Last edited by Ethereality; Apr-16-2021 at 00:15.

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    Quote Originally Posted by Ethereality View Post
    I'd argue creativity isn't to impress large audiences, even though successful pieces have also been creative. This side-aspect of them is due to the ego.

    When I compose for example, I sometimes may want to impress the requirements of the job, if that's making money or satisfying the writer's vision that's relatable to many people viewing. But on the other hand, I always feel a necessity to be creative and clever ie. to have my own voice. This necessity comes from what it means to compose, ie. Composing means = being the composer yourself. To express your identity, directly or indirectly.
    So for you as a composer today it is about self-expression in a meaningful way to be an artist. Do you care about the audience? I don't mean this in a provocative way but is it entirely only about you? Ignore for a moment any monetary motives that might be part of the "job requirement" like you describe earlier.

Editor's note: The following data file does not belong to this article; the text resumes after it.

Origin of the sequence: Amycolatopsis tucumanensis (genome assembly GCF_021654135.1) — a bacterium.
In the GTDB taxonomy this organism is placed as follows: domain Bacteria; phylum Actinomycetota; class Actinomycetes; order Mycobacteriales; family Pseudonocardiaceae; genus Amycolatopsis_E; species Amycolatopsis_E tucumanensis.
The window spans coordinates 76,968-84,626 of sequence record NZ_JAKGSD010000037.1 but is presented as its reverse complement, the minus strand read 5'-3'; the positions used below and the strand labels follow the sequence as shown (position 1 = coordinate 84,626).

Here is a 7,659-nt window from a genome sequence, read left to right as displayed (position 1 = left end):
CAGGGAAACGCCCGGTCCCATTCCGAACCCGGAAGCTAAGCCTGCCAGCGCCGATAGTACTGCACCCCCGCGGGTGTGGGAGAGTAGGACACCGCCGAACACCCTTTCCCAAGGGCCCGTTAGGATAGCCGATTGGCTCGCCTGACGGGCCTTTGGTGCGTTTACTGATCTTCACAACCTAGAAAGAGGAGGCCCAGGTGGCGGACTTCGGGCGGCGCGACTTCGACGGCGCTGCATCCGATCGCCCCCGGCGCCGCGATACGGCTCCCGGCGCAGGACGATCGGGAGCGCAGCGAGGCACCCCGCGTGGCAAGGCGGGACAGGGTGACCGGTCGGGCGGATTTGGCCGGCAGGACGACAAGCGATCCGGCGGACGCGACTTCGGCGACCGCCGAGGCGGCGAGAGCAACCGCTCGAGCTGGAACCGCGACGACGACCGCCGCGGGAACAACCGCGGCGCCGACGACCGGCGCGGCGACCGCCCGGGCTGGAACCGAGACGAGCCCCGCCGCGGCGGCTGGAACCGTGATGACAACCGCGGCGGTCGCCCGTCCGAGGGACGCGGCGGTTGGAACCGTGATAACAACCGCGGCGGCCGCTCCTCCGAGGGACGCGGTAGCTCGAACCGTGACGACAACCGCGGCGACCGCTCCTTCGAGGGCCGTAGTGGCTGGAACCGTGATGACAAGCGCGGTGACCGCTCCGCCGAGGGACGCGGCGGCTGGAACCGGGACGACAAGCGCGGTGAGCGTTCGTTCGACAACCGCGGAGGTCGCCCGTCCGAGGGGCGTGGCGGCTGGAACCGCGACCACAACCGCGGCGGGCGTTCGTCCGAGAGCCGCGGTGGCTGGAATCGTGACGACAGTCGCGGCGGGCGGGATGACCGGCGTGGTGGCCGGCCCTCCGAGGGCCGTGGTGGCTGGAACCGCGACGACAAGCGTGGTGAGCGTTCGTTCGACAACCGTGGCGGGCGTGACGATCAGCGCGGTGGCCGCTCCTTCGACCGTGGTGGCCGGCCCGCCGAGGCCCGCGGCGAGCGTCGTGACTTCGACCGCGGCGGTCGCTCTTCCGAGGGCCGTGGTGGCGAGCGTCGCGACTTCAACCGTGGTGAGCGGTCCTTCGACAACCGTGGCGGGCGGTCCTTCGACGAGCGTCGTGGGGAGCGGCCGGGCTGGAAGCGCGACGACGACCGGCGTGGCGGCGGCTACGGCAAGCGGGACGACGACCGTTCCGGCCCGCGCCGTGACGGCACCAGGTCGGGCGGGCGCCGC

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    Senior Member Ethereality's Avatar
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    Composition isn't a highly altruistic field, as say, the most it can ever do to help is when it brings forth naturally creative people for the good of scientific discovery, ie. If someone creates something that doesn't work for anybody, we have learned more. Thus someone who's naturally creative will get into the artistic fields, such as Classical music, and have a natural advantage to influence the thinking people, like Bach had. But we can't expect them to know they will be successful at it, or if what they're doing is influential.

    It may be hard for someone to limit creativity to 'what people will like,' because our knowledge of what people like comprises things already done, already outside the vision of creativity. So in my work, I try to strike a balance. To find what to be creative about.
    Last edited by Ethereality; Apr-15-2021 at 23:49.

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    Quote Originally Posted by Ethereality View Post